Further, the abalone is not able to coagulate their blood. The diver must measure the abalone prior to taking it off its rocky perch. To do otherwise damages the flesh of the animal making recovery impossible. Basically, the diver causes the abalone to bleed to death.
Why the Abalone Season Remains Closed
The poor condition of red abalone populations led the California Fish and Game Commission to close the fishery in 2018. California Department of Fish and Wildlife (CDFW) surveys in 2018 found lower densities of abalone and numerous fresh empty shells which indicated continued high mortality. The CDFW recommended extending the closure until 2021 and the Commission adopted that recommendation at their December 2018 meeting.
During the ensuing years state and local legislators, the California Coastal Commission, environmentalists, local abalone divers, and scientists met to determine the fate of the abalone and its potential as a fishery. Unfortunately with the passing of each year the recovery and health of the abalone failed to improve.
As a result, the Ocean Protection Council developed an Interim Action Plan for Protecting and Restoring California’s Kelp Forests published in February 2021 to guide the state’s efforts to help understand and improve the situation. Several projects are focused on reducing purple sea urchin populations at strategic areas of the coastline. The goal is to create patches of healthy bull kelp that will provide a source of kelp spores that may lead to the recovery of the kelp forest when environmental conditions become favorable.
Below are resources to help you learn more about California’s new regulations and the causes behind them.
By a unanimous vote on December 7, 2017, the Northern California 2018 Abalone Season closed by the California Fish and Game Commission. The commission’s decision was due to ongoing environmental conditions that have significantly impacted the abalone resource.
Abalone Season Recovery and Management Plan
The Commission’s 4-0 decision (Commissioner Jacque Hostler-Carmesin was absent) upholds the policies of the Abalone Recovery and Management Plan, which was adopted by the Commission in December 2005. Over the past several years, the Commission took taken several actions to protect abalone from the unprecedented environmental conditions. Primarily they reduced the take and shorten the season.
The Commission directed the California Department of Fish and Wildlife (CDFW) to work with stakeholders to deliver a new fishery management plan that includes guidance on navigating these unprecedented conditions. The Commission also directed CDFW to consider how the new fishery management plan can inform the potential reopening of some fishing opportunities for the 2026 season.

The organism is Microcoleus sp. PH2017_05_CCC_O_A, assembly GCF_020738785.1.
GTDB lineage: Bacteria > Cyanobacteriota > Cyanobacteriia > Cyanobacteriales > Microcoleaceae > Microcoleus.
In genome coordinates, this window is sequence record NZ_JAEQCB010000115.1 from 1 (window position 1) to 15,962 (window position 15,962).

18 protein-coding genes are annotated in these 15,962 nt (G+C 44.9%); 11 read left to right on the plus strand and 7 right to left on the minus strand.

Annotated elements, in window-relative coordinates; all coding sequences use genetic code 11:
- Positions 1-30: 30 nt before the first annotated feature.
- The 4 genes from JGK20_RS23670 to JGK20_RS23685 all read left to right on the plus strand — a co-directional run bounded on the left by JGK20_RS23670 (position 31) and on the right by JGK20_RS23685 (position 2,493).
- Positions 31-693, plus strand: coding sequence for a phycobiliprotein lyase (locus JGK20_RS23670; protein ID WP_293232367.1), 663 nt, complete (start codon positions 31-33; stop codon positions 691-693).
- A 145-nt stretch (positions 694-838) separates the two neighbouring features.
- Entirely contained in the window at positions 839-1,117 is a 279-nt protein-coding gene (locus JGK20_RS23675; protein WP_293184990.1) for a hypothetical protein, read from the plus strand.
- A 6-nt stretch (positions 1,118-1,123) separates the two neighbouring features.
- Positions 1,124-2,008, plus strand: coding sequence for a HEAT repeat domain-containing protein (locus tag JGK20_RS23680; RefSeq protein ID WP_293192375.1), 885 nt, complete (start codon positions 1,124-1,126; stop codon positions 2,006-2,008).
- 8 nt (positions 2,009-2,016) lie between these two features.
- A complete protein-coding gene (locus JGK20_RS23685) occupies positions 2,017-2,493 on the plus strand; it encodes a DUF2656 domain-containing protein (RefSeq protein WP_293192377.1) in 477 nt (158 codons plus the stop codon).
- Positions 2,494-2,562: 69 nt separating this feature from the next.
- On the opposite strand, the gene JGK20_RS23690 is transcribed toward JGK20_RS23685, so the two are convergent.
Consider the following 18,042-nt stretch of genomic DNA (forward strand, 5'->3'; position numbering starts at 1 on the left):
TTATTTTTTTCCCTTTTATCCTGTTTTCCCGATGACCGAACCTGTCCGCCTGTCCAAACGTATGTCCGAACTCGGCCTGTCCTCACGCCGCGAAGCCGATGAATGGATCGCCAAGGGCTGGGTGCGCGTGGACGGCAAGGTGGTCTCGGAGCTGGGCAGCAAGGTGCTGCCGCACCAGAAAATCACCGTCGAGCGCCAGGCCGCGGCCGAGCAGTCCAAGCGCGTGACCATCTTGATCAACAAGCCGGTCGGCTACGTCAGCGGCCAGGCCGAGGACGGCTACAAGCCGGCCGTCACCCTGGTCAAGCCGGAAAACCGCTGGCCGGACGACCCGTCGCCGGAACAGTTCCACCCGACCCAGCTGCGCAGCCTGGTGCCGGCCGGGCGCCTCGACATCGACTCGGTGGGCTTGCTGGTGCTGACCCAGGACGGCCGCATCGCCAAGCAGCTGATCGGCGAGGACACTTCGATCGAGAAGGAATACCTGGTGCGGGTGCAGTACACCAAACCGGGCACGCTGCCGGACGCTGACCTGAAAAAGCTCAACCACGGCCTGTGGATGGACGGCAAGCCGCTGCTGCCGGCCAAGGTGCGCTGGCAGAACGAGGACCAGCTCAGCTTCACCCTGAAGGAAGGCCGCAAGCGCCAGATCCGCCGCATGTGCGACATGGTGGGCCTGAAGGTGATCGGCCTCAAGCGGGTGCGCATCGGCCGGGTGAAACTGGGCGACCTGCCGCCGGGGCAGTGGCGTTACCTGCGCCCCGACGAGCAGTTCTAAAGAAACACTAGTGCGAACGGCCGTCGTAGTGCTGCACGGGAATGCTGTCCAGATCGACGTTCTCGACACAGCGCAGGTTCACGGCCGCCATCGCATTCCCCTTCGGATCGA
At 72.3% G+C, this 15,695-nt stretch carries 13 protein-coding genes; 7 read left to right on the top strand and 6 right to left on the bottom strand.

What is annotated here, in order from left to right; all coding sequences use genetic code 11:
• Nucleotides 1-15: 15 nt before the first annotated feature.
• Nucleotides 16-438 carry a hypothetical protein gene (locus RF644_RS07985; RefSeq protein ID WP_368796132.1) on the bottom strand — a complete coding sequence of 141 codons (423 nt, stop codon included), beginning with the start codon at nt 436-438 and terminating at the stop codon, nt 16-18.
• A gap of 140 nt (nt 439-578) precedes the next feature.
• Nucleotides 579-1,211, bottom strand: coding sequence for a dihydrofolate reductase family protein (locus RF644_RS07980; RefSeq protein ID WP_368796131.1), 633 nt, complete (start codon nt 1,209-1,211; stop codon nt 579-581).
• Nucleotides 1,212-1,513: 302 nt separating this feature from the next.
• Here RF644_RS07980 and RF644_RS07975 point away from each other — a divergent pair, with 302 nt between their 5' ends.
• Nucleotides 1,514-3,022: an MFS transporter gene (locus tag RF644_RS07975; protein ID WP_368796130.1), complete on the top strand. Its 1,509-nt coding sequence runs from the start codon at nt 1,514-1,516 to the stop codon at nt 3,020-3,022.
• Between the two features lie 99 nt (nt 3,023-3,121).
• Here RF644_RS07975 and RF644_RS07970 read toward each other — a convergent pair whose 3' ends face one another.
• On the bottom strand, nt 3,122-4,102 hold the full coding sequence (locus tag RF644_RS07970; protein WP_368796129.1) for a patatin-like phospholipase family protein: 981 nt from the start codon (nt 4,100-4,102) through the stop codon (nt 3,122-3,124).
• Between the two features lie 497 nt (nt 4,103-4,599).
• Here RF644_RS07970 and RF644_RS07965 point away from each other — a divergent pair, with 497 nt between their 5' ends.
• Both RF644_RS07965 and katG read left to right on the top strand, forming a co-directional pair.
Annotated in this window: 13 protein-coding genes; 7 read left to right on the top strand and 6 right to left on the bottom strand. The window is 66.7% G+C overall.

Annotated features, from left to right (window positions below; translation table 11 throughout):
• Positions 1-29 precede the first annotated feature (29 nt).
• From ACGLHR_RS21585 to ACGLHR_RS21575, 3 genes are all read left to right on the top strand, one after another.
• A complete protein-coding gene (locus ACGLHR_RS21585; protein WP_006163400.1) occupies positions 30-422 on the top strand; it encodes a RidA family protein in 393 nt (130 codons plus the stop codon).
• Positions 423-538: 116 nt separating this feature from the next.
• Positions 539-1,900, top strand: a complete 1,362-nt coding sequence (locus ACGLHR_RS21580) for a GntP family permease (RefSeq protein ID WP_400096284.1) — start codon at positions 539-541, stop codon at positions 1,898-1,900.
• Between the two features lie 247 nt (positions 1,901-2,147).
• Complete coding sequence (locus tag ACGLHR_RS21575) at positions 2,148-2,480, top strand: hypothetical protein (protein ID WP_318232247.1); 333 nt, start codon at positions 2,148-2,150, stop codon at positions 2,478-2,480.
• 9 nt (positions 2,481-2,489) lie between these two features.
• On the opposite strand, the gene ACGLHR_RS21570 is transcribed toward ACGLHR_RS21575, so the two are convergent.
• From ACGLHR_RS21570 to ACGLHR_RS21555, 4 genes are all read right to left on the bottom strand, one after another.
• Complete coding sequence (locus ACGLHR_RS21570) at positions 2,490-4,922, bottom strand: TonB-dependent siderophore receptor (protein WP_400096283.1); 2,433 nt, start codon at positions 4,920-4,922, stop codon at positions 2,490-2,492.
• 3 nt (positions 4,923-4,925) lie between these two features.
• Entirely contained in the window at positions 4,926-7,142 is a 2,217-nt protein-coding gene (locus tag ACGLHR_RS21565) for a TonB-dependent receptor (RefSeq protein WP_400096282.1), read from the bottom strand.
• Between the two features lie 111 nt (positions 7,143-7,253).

Diving While Staying at Sea Ranch Abalone Bay Vacation Rental
What You’ll Love
You’ll love that we are just a short walk to Smugglers Cove (easy staircase access) or Pebble Beach. Not only is a wetsuit drying rack available, we also have a fish cleaning station with added pegs for our diving and fishing enthusiasts!
What to Do for Non-Diver or When the Abalone Season Is Closed
But not everyone is into diving. There’s plenty to do for our guests who are unable to get into the water due to poor conditions or prefer to stay up on dry land. Hiking, exploring the other nooks and crannies are just a few examples. Learn more about what to do when dive season is closed or if you’re not a diver at all: 8 Epic Reasons You Must Visit Sea Ranch Even If You Can’t Dive for Abalone
There’ll be no need to worry about the messes afterward. You’ll find in the garage extra towels to help with the clean-up. We just ask that you please wash them prior to departure to avoid added housekeeping charges.
Note Sea Ranch HOA Rules
There is one very important note to be aware of while staying at Sea Ranch. All equipment MUST be stored in our courtyard for safety and compliance with Sea Ranch HOA rules. Do not hang it across the fence or outside of the courtyard.
Be sure to visit our calendar for updates to our booking calendar.